The International Journal of Mycobacteriology

: 2016  |  Volume : 5  |  Issue : 4  |  Page : 417--425

In silico PASS analysis and determination of antimycobacterial, antifungal, and antioxidant efficacies of maslinic acid in an extract rich in pentacyclic triterpenoids

Prasad G Jamkhande, Shahbaz K Pathan, Shailesh J Wadher 
 Department of Pharmacology, School of Pharmacy, Swami Ramanand Teerth Marathwada University, Nanded, Maharashtra 431 606, India

Correspondence Address:
Prasad G Jamkhande
Department of Pharmacology, School of Pharmacy, Swami Ramanand Teerth Marathwada University, Dnyanteerth, Vishnupuri, Nanded, Maharashtra 431 606


Objective/background: Microbial infections such as tuberculosis is a major cause of mortality worldwide. Plant-derived phytochemicals have a long history of providing much-needed novel therapeutics. Triterpenoids are among the prominent phytochemicals that possess numerous biological activities. Among them is maslinic acid (MA), a biologically active olean-type pentacyclic triterpenoid. In search of a novel antimicrobial agent, we aimed to evaluate the antimicrobial potential of MA. Methods: Antibacterial and antifungal activity was evaluated through the agar well diffusion method. Antitubercular activity was analysed through the agar well diffusion and disc diffusion methods, respectively. Antioxidant capacity was determined through assays for total antioxidant capacity, 2,2-diphenyl-1-picrylhydrazyl radical scavenging, hydrogen peroxide radical scavenging, and Fe3+ reducing power. The program Prediction of Activity Spectra for Substances was used to calculate the possible biological activity of MA. Results: MA showed dose-dependent antioxidant activity similar to that of ascorbic acid. It had no inhibitory effect on bacterial strains, but it had moderate activity against the fungi Aspergillus flavus and Ustilago maydis, with Aspergillus niger being the most sensitive to MA. MA also exhibited strong antimycobacterial activity. Probable antioxidant, antibacterial, and antifungal activity of MA based on software calculations are 0.479, 0.363 and 0.589 respectively. Conclusion: This work provides scientific evidence of the antioxidant, antifungal, and antimycobacterial activities of MA, showing its potential application in the development of natural antioxidants and antimicrobial agents for the agro-food and pharmaceutical industries.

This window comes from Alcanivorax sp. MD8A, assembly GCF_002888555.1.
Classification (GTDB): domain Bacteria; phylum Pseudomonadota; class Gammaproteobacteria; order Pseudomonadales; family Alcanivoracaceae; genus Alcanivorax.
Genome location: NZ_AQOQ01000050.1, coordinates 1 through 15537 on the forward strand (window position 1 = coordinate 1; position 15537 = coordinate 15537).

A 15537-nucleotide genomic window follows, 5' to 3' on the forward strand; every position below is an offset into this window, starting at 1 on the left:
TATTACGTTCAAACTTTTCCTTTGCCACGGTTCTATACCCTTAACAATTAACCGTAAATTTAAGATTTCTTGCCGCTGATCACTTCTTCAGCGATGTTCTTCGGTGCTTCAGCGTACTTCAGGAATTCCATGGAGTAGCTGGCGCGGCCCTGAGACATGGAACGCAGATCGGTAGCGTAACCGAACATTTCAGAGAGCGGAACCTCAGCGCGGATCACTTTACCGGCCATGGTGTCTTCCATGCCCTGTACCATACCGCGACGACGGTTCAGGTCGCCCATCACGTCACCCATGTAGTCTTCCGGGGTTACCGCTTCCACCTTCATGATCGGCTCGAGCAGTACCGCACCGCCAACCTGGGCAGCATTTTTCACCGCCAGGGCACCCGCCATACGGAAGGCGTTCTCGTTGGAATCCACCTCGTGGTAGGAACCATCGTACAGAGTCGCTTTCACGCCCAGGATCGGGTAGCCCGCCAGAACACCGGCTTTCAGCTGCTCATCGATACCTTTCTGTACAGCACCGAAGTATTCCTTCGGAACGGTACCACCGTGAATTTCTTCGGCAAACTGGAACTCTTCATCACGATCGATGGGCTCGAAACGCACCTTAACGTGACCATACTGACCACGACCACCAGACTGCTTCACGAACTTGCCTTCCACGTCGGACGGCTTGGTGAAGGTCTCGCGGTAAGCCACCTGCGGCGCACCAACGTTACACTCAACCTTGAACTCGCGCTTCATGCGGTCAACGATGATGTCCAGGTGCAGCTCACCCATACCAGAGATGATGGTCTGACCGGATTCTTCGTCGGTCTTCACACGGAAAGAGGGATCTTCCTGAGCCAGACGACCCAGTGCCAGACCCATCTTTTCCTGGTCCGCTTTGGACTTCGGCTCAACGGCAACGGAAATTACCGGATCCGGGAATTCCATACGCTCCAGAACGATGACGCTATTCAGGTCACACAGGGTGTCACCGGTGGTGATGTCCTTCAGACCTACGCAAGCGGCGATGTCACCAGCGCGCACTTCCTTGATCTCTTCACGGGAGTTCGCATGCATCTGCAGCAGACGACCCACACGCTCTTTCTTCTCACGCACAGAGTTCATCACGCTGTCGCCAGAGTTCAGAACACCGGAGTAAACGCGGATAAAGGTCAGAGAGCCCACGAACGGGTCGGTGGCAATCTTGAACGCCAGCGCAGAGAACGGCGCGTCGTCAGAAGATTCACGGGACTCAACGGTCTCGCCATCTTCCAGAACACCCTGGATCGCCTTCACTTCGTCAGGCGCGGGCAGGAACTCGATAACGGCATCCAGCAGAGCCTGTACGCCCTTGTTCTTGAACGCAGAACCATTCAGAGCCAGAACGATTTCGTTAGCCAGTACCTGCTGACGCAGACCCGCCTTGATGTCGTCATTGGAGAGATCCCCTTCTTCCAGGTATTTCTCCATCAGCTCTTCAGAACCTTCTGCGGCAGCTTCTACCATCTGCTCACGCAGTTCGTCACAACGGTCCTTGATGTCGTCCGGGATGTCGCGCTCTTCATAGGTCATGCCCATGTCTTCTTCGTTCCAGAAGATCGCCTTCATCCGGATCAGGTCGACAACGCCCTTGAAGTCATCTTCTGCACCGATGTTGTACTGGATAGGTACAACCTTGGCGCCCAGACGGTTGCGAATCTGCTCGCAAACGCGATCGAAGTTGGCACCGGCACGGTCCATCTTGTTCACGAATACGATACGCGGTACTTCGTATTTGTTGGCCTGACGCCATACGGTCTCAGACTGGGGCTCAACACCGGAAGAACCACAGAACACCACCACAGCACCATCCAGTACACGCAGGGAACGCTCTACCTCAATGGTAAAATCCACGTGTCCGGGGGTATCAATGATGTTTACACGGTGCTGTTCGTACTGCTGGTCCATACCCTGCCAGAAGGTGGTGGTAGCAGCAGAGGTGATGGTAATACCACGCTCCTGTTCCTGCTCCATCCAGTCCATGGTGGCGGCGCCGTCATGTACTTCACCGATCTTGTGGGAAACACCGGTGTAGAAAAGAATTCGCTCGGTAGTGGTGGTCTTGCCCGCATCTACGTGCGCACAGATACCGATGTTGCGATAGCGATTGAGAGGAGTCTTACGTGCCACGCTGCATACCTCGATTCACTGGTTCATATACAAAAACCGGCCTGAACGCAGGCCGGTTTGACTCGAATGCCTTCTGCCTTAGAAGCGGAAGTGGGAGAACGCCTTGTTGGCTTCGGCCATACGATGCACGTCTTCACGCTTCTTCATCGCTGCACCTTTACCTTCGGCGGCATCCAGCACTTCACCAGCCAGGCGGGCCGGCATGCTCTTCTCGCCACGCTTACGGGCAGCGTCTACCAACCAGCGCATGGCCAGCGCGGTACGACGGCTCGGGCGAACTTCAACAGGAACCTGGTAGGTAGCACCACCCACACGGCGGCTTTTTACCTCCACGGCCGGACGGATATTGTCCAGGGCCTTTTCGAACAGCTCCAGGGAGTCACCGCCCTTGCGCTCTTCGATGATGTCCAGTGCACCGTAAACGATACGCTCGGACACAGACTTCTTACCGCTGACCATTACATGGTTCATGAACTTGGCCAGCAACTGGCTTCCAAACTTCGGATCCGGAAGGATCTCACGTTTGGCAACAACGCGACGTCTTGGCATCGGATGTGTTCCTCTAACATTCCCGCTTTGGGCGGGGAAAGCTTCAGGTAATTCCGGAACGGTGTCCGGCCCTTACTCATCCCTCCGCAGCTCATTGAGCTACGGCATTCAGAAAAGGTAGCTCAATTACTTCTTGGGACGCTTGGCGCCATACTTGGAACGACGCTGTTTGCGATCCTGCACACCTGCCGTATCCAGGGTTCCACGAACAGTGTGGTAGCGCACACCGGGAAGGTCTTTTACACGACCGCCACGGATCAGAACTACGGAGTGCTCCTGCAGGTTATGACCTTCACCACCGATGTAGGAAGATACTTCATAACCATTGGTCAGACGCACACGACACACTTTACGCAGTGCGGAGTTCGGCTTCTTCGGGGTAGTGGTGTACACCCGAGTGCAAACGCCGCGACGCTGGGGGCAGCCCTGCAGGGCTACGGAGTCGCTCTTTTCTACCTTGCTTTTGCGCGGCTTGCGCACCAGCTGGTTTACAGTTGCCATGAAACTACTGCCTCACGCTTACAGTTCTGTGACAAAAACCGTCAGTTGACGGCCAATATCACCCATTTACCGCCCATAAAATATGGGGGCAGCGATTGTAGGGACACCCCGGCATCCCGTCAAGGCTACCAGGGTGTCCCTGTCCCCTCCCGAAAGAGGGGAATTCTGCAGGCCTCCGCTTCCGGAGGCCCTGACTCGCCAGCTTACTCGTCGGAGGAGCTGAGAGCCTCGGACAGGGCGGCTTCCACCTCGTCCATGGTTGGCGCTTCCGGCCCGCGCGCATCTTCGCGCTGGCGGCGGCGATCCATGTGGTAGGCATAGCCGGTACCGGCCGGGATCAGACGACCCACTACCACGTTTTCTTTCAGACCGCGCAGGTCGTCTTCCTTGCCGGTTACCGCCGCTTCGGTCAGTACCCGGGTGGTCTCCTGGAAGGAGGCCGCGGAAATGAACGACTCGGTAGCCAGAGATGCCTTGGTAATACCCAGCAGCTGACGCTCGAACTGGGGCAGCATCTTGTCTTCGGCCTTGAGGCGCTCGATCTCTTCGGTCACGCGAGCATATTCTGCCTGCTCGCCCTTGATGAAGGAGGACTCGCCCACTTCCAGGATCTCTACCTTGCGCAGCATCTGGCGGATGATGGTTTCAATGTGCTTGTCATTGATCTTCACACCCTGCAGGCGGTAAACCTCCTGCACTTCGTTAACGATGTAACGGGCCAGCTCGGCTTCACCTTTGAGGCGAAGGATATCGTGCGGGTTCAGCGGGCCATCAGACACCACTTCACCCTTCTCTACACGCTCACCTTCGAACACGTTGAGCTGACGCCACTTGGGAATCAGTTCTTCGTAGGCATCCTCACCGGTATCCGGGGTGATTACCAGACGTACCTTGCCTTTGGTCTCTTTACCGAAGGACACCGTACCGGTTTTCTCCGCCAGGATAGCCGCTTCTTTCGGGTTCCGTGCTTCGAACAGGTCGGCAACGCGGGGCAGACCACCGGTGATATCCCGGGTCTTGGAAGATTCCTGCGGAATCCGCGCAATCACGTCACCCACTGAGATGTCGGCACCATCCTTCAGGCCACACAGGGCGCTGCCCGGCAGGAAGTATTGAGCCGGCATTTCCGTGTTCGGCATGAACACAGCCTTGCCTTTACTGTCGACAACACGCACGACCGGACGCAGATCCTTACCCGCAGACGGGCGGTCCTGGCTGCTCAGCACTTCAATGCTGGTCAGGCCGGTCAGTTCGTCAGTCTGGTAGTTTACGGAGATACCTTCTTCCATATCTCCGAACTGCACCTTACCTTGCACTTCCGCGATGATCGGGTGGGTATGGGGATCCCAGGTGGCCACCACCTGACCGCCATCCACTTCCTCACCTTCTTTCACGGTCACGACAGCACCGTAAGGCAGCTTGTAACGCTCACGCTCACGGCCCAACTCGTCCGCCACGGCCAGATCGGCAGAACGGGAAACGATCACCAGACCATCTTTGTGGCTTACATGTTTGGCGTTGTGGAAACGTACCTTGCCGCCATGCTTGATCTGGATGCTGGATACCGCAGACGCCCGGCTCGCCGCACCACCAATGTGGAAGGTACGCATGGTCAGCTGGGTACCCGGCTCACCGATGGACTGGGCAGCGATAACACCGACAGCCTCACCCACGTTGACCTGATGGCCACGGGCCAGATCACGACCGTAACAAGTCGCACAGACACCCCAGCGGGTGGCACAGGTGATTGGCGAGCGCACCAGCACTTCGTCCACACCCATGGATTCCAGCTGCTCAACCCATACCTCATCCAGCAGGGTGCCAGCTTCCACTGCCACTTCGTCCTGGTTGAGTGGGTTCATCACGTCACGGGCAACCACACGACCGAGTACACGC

How to cite this article: